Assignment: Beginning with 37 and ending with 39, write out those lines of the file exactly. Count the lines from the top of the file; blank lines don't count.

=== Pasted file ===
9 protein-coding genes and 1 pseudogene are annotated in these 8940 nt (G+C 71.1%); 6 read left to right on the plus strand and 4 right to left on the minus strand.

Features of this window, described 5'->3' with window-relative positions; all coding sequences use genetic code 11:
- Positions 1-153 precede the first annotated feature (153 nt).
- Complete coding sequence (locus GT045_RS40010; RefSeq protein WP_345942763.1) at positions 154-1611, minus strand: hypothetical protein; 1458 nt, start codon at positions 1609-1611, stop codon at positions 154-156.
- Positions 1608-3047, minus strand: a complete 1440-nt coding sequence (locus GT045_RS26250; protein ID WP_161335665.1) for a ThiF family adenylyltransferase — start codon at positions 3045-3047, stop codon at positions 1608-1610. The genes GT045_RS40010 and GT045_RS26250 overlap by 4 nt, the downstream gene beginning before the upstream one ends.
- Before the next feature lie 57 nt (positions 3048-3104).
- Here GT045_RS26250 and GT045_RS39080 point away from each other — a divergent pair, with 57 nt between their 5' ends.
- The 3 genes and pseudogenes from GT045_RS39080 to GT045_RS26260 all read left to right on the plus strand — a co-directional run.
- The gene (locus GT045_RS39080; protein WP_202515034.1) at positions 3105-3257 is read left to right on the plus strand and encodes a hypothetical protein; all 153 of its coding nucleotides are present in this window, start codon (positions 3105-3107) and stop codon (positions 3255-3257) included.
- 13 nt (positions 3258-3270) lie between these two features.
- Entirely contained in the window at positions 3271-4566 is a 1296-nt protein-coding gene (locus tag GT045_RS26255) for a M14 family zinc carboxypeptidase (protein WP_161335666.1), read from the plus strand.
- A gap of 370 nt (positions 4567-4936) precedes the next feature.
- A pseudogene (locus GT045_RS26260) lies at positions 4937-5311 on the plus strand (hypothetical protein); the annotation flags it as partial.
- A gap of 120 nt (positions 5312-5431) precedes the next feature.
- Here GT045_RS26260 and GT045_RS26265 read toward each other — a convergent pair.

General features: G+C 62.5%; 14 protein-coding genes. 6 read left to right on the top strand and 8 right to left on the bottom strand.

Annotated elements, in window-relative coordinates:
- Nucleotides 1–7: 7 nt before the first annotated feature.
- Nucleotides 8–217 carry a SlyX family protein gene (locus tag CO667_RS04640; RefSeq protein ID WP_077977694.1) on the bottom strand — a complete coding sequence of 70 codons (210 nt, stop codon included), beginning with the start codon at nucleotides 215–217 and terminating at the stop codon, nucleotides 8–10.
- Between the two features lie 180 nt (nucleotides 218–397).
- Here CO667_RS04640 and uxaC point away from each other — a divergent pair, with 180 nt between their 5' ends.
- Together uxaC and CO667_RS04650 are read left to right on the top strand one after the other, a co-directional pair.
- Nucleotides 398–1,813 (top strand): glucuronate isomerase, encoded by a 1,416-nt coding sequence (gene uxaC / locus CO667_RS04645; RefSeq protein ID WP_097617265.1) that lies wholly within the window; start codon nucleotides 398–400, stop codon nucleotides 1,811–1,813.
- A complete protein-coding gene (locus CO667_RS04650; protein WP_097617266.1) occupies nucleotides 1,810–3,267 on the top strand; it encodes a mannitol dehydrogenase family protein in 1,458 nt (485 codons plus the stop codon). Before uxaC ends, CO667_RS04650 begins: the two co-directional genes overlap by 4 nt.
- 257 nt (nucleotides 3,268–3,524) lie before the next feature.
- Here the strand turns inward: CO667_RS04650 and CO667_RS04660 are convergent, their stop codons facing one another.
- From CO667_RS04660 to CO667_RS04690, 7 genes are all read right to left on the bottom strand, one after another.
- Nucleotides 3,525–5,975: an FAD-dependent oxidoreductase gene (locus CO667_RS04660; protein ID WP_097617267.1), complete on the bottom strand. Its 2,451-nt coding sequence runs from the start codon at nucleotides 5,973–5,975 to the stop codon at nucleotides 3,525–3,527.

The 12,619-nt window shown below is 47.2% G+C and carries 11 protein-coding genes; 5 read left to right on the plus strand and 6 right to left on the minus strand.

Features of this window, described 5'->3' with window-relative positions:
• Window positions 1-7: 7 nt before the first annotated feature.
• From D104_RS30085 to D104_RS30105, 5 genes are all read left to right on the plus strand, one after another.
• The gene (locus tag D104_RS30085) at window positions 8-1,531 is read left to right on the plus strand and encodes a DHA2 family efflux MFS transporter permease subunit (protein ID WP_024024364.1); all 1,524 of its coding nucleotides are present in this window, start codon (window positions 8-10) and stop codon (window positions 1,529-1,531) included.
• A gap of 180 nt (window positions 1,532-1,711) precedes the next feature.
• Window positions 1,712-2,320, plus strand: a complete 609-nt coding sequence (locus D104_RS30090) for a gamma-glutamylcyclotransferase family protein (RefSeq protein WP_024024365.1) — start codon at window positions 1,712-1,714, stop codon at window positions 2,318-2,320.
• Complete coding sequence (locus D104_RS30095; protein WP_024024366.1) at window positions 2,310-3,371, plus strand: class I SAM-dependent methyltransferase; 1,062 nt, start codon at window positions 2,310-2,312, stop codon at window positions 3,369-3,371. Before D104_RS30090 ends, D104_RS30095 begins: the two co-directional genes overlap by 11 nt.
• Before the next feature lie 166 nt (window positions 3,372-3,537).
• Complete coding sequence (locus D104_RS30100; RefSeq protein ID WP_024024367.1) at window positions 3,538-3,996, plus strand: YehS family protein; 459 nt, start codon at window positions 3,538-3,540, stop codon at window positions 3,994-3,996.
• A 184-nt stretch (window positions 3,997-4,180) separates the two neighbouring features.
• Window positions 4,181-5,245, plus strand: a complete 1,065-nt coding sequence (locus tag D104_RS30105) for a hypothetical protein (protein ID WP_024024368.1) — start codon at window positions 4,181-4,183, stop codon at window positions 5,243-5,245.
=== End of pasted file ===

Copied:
• Before the next feature lie 166 nt (window positions 3,372-3,537).
• Complete coding sequence (locus D104_RS30100; RefSeq protein ID WP_024024367.1) at window positions 3,538-3,996, plus strand: YehS family protein; 459 nt, start codon at window positions 3,538-3,540, stop codon at window positions 3,994-3,996.
• A 184-nt stretch (window positions 3,997-4,180) separates the two neighbouring features.